CCNP Switching Exam Cram, and CCNP Cisco LAN Switch Configuration Exam Cram

Cisco Test Prep author for QuizWare, providing the most comprehensive Cisco
exams on the market.




"Jeremy Whitley" <(E-Mail Removed)> wrote in message
news:9Bxob.33215$(E-Mail Removed). com...
> My company recently took over management of several networks that are at
> off-campus student housing locations for some universities. These
> properties have a PIX firewall that acts as a DHCP server, and the

students
> get access to the network through some 2950 switches.
>
> My problem is this. Occasionally the students will connect a DHCP server

to
> the network, whether intentional or unintentional. That device will then
> serve IP addresses that are not in the correct range. Is there any way

that
> I can block those devices, or configure my switches so that all DHCP
> requests will go only to my PIX?
>
> Thanks in advance.
>
> --
> Jeremy Whitley
>
>
> --
> Jeremy Whitley
>
>
>
>
>



 
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CCIE8122
Guest
Posts: n/a
 
      11-03-2003
> My company recently took over management of several networks that are at
> off-campus student housing locations for some universities. These
> properties have a PIX firewall that acts as a DHCP server, and the students
> get access to the network through some 2950 switches.
>
> My problem is this. Occasionally the students will connect a DHCP server to
> the network, whether intentional or unintentional. That device will then
> serve IP addresses that are not in the correct range. Is there any way that
> I can block those devices, or configure my switches so that all DHCP
> requests will go only to my PIX?
>
> Thanks in advance.


Without a doubt, use private VLANs.

kr

 
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Geert Nijs
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Posts: n/a
 
      11-03-2003
If user ports have to be configured in one VLAN, then use VACLs (VLAN
Control Access Lists) if your software supports it.

mvg,
Geert


"Richard Deal" <(E-Mail Removed)> schreef in bericht
news:kGapb.98004$(E-Mail Removed) om...
> Do the student PCs need to talk to each other?
>
> If not, then set up a private VLAN, where each student port is isolated

and
> the PIX is connected to a promiscuous port. Then, if a student

intentially
> or accidentally installs a DHCP server, the only devices that will see

this
> are the switch and the PIX.
>
> Hope this helps!
>
> Cheers!
> --
>
> Richard A. Deal
>
> Visit my home page at http://home.cfl.rr.com/dealgroup/
>
> Author of CCNA Cisco Certified Network Associate Study Guide (Exam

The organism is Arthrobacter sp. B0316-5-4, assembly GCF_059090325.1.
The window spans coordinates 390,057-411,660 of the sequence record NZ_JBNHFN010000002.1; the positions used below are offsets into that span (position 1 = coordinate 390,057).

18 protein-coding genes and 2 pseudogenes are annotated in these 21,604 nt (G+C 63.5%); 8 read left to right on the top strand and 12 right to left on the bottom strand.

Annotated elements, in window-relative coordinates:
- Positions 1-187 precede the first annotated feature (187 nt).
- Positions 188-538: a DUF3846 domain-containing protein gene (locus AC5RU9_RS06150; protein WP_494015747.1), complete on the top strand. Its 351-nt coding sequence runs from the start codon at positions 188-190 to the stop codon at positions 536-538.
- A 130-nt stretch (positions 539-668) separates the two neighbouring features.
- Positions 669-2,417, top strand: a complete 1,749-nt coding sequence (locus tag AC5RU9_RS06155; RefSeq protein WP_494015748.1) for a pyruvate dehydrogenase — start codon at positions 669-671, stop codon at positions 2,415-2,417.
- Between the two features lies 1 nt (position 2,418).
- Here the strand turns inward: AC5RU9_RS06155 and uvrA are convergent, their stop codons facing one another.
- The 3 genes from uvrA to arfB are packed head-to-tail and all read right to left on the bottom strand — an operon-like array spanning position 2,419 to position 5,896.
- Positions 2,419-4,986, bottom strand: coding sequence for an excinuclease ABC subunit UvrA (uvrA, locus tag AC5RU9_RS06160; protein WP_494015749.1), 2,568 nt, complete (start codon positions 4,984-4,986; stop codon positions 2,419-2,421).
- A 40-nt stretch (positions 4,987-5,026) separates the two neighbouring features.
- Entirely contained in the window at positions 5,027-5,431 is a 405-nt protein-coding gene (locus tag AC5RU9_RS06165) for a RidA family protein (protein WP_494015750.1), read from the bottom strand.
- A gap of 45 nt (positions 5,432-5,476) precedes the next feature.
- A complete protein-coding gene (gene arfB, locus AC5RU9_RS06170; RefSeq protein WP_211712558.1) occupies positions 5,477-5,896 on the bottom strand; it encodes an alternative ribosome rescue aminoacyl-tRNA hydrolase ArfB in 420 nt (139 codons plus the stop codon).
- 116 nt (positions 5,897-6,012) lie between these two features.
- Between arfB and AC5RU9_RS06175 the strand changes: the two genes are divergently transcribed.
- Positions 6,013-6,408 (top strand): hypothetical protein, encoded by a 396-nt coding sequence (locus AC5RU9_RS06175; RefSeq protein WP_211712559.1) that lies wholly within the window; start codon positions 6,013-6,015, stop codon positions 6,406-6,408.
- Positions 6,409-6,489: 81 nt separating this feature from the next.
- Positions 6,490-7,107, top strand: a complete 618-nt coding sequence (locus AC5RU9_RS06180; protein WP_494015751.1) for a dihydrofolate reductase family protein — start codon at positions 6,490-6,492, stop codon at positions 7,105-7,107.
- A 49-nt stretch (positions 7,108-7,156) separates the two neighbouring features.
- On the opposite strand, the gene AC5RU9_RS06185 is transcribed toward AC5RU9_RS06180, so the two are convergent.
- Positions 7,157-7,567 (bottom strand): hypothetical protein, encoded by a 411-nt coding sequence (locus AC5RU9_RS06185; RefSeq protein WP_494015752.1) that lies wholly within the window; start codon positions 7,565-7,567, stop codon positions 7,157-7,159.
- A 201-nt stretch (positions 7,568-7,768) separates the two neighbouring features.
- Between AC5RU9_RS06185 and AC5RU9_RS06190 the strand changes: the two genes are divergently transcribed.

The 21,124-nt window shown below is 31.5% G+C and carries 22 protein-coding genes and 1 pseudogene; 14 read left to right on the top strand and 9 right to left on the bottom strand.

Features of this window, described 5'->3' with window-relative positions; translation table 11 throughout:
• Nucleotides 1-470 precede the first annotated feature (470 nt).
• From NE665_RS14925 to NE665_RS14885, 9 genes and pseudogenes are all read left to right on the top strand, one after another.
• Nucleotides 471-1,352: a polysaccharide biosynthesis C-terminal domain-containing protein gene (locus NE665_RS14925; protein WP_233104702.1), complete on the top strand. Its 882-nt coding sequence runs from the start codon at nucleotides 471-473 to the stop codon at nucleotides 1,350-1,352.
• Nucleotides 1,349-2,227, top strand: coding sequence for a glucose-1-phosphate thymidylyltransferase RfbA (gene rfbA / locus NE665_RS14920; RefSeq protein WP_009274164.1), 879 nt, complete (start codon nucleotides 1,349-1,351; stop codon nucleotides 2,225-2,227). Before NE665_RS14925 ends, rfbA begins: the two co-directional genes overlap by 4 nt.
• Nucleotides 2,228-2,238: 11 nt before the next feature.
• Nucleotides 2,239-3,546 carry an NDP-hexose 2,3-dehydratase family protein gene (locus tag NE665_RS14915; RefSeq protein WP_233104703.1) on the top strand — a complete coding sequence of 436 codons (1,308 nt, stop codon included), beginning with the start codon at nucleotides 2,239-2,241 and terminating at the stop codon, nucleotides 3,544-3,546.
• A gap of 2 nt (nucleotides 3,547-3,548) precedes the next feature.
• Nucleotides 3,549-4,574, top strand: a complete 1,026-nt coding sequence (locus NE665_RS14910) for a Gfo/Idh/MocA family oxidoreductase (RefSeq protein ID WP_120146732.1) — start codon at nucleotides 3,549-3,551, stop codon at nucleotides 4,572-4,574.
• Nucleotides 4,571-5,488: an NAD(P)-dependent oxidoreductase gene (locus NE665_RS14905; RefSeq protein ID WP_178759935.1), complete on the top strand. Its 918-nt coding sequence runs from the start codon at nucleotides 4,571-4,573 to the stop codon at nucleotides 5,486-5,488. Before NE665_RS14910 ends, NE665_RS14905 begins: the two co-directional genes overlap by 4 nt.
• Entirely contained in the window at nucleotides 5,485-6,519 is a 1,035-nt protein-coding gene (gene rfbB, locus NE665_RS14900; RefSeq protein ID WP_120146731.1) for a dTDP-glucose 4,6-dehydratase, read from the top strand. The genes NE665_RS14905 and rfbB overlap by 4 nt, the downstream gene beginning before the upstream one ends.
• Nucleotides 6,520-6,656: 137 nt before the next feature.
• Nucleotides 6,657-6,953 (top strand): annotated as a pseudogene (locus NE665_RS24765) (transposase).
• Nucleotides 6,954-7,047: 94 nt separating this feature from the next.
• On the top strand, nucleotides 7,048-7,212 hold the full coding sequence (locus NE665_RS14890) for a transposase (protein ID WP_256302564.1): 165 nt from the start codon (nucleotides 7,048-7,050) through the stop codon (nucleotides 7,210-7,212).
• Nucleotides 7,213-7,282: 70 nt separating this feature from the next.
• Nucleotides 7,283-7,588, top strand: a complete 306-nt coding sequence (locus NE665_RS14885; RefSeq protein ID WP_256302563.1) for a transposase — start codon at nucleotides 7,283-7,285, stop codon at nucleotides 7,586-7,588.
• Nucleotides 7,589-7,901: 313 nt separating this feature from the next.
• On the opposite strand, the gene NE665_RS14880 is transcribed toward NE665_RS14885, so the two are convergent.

640-801),
> Cisco PIX Firewalls, CCNA Secrets Revealed!, CCNP Remote Access Exam Prep,
> CCNP Switching Exam Cram, and CCNP Cisco LAN Switch Configuration Exam

Cram
>
> Cisco Test Prep author for QuizWare, providing the most comprehensive

Cisco
> exams on the market.
>
>
>
>
> "Jeremy Whitley" <(E-Mail Removed)> wrote in message
> news:9Bxob.33215$(E-Mail Removed). com...
> > My company recently took over management of several networks that are at
> > off-campus student housing locations for some universities. These
> > properties have a PIX firewall that acts as a DHCP server, and the

> students
> > get access to the network through some 2950 switches.
> >
> > My problem is this. Occasionally the students will connect a DHCP

server
> to
> > the network, whether intentional or unintentional. That device will

then
> > serve IP addresses that are not in the correct range. Is there any way

> that
> > I can block those devices, or configure my switches so that all DHCP
> > requests will go only to my PIX?
> >
> > Thanks in advance.
> >
> > --
> > Jeremy Whitley
> >
> >
> > --
> > Jeremy Whitley
> >
> >
> >
> >
> >

>
>



 
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Jeremy Whitley
Guest
Posts: n/a
 
      11-03-2003
Private VLANS sounds like the way to go on this. Many thanks to all of you
for your suggestions.

--
Jeremy Whitley



"CCIE8122" <(E-Mail Removed)> wrote in message
news:bo47f0$cfq$(E-Mail Removed)...
> > My company recently took over management of several networks that are at
> > off-campus student housing locations for some universities. These
> > properties have a PIX firewall that acts as a DHCP server, and the

students
> > get access to the network through some 2950 switches.
> >
> > My problem is this. Occasionally the students will connect a DHCP

server to
> > the network, whether intentional or unintentional. That device will

then
> > serve IP addresses that are not in the correct range. Is there any way

that
> > I can block those devices, or configure my switches so that all DHCP
> > requests will go only to my PIX?
> >
> > Thanks in advance.

>
> Without a doubt, use private VLANs.
>
> kr
>